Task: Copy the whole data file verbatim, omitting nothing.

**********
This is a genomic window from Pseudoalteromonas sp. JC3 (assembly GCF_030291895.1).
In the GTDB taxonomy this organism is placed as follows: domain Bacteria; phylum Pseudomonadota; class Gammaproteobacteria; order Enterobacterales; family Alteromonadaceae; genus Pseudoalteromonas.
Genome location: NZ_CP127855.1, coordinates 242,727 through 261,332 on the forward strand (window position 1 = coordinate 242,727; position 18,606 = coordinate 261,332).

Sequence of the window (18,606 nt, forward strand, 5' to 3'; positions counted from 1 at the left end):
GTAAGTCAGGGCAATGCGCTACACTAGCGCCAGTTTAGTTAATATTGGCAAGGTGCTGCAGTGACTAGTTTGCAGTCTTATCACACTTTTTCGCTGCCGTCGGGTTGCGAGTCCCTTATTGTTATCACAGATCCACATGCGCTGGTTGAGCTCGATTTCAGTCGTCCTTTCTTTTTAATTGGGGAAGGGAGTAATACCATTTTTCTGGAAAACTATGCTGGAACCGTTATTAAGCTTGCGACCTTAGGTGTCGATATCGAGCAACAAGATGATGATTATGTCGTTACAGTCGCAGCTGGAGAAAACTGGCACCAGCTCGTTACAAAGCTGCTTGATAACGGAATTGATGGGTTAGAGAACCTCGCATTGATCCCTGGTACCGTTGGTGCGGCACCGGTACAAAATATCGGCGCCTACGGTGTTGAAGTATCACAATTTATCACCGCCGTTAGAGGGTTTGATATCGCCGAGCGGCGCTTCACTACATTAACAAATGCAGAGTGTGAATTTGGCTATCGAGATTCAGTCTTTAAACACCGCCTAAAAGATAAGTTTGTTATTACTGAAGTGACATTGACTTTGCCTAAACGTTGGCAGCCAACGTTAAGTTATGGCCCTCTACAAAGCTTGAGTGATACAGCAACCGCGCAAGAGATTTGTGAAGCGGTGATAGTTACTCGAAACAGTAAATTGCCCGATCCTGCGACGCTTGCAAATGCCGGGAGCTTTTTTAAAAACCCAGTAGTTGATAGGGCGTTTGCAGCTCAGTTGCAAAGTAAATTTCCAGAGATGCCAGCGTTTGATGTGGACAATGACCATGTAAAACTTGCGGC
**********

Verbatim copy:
This is a genomic window from Pseudoalteromonas sp. JC3 (assembly GCF_030291895.1).
In the GTDB taxonomy this organism is placed as follows: domain Bacteria; phylum Pseudomonadota; class Gammaproteobacteria; order Enterobacterales; family Alteromonadaceae; genus Pseudoalteromonas.
Genome location: NZ_CP127855.1, coordinates 242,727 through 261,332 on the forward strand (window position 1 = coordinate 242,727; position 18,606 = coordinate 261,332).

Sequence of the window (18,606 nt, forward strand, 5' to 3'; positions counted from 1 at the left end):
GTAAGTCAGGGCAATGCGCTACACTAGCGCCAGTTTAGTTAATATTGGCAAGGTGCTGCAGTGACTAGTTTGCAGTCTTATCACACTTTTTCGCTGCCGTCGGGTTGCGAGTCCCTTATTGTTATCACAGATCCACATGCGCTGGTTGAGCTCGATTTCAGTCGTCCTTTCTTTTTAATTGGGGAAGGGAGTAATACCATTTTTCTGGAAAACTATGCTGGAACCGTTATTAAGCTTGCGACCTTAGGTGTCGATATCGAGCAACAAGATGATGATTATGTCGTTACAGTCGCAGCTGGAGAAAACTGGCACCAGCTCGTTACAAAGCTGCTTGATAACGGAATTGATGGGTTAGAGAACCTCGCATTGATCCCTGGTACCGTTGGTGCGGCACCGGTACAAAATATCGGCGCCTACGGTGTTGAAGTATCACAATTTATCACCGCCGTTAGAGGGTTTGATATCGCCGAGCGGCGCTTCACTACATTAACAAATGCAGAGTGTGAATTTGGCTATCGAGATTCAGTCTTTAAACACCGCCTAAAAGATAAGTTTGTTATTACTGAAGTGACATTGACTTTGCCTAAACGTTGGCAGCCAACGTTAAGTTATGGCCCTCTACAAAGCTTGAGTGATACAGCAACCGCGCAAGAGATTTGTGAAGCGGTGATAGTTACTCGAAACAGTAAATTGCCCGATCCTGCGACGCTTGCAAATGCCGGGAGCTTTTTTAAAAACCCAGTAGTTGATAGGGCGTTTGCAGCTCAGTTGCAAAGTAAATTTCCAGAGATGCCAGCGTTTGATGTGGACAATGACCATGTAAAACTTGCGGC